Scouting and church, institutions that were integral to Polish life, were built in the “Little Poland” that sprung up in India, writes Anuradha Bhattacharjee, an academic and researcher in her book, The Second Homeland: Polish Refugees in India
It is estimated that, nearly 5,000 Polish refugees from Soviet camps lived in India between 1942 and 1948, although researchers have not been able to establish the exact numbers. Multiple transit camps were set up in different locations in India for refugees who were crossing over from Iran to other places. The Maharaja’s gesture was followed by a second and larger settlement for older Polish refugees, organized in 1943. The latter camp was set up in Valivade, in what was then the princely state of Kolhapur and what is today the state of Maharashtra.
The Maharaja already had an abiding interest in Poland, an outgrowth of his father’s friendship with the Polish pianist Ignacy Paderewski, whom he remembered meeting in Geneva https://hookupdate.net/it/heatedaffairs-review/ as a child. In an interview to the weekly magazine Poland, Jam Saheb explained why he had offered to provide shelter: “I am trying to do whatever I can to save the children; as they must regain their health and strength after these dreadful trials, so that in the future they will be able to cope with the tasks that await them in a liberated Poland.”
Program sheet of a function by children in Balachadi. The Second Homeland: Polish Refugees in India by Anuradha Bhattacharjee, SAGE India
According to Wieslaw Stypula, who was one of the child refugees, many of the children were orphans. Others only had one parent. Some parents had gone missing, while others had joined the Polish army, which was being assembled in the Soviet Union. “Please tell the children that they are no longer orphans because I am their father,” Stypula quotes the Maharaja telling one of the organizers of the camp.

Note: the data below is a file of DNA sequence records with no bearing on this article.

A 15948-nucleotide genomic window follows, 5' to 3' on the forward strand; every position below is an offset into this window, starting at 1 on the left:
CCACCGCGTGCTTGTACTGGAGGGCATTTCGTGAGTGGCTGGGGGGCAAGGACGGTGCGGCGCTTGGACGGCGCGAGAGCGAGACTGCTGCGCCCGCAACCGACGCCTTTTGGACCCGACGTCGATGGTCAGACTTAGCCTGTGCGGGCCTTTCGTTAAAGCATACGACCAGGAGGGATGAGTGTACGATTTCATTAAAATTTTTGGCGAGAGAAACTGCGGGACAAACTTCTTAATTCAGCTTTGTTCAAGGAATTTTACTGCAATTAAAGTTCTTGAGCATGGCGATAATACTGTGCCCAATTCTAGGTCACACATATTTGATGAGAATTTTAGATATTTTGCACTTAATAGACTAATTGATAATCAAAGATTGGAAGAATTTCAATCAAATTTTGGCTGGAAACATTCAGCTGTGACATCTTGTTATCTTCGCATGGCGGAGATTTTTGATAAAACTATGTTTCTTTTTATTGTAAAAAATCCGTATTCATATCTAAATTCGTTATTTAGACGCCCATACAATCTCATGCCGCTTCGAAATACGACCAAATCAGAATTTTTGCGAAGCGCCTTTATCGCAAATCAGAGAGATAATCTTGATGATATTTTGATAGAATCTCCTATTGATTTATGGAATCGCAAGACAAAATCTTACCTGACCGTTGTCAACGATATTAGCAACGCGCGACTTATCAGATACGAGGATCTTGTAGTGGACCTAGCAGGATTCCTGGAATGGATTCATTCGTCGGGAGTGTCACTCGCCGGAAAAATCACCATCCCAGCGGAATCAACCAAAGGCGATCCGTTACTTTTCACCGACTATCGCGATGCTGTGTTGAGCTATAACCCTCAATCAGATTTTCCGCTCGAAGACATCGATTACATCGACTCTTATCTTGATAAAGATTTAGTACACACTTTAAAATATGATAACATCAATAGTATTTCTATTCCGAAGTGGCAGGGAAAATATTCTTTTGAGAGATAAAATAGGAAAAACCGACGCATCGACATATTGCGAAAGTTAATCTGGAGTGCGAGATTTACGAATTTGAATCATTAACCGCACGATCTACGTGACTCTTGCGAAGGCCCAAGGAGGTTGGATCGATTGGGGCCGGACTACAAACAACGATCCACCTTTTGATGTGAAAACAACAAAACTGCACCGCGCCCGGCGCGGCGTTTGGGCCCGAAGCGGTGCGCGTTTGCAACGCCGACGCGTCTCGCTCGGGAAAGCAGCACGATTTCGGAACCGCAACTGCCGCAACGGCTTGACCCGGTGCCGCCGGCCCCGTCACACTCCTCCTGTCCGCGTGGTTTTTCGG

Far from the ravages of the war, life in Balachadi, as described by Stypula and other survivors, was warm and cheerful. Every effort was made to create a home away from home. The children were provided with housing and education. A school and a hospital were built. They were free to use Jam Saheb’s gardens, squash courts, and pool. The preservation of Polish culture and tradition was greatly prioritized and a Polish flag was raised at the site. (The refugees referred to the settlement camps in India as a “Little Poland,” a term that caught on with those who have documented the story.)
The settlement at Balachadi was exclusively for children
Bhattacharjee says that what the Maharaja did was an example of the ancient and popular Sanskrit philosophy of vasudhaiva kutumbakam (“the world is one family”). “India was not the richest country, nor was it a neighboring country,” Bhattacharjee says, “and yet a quirk of events led to seemingly unrelated people getting together and finding a humanitarian solution.”
Princess Hershad Kumari and Prince Shatrusalyasinhji, the biological children of Jam Saheb, were the same age as the children at the camp. Though they were not available to comment for this story, they have shared their memories, in a documentary and elsewhere, of growing up alongside the Polish children, of playing with them, celebrating Indian festivals and Christmas, and gifting them Indian costumes.
Eighty-two-year-old Sukhdevsinhji Jadeja, Jam Saheb’s nephew who also grew up in Jamnagar, remembers his time at his uncle’s property well. “My uncle did not just accommodate [the refugees], he adopted them,” Jadeja says. “I remember having football matches with the boys from Balachadi. As we grew up, the story was passed down in our family as a good deed that we all took great pride in.”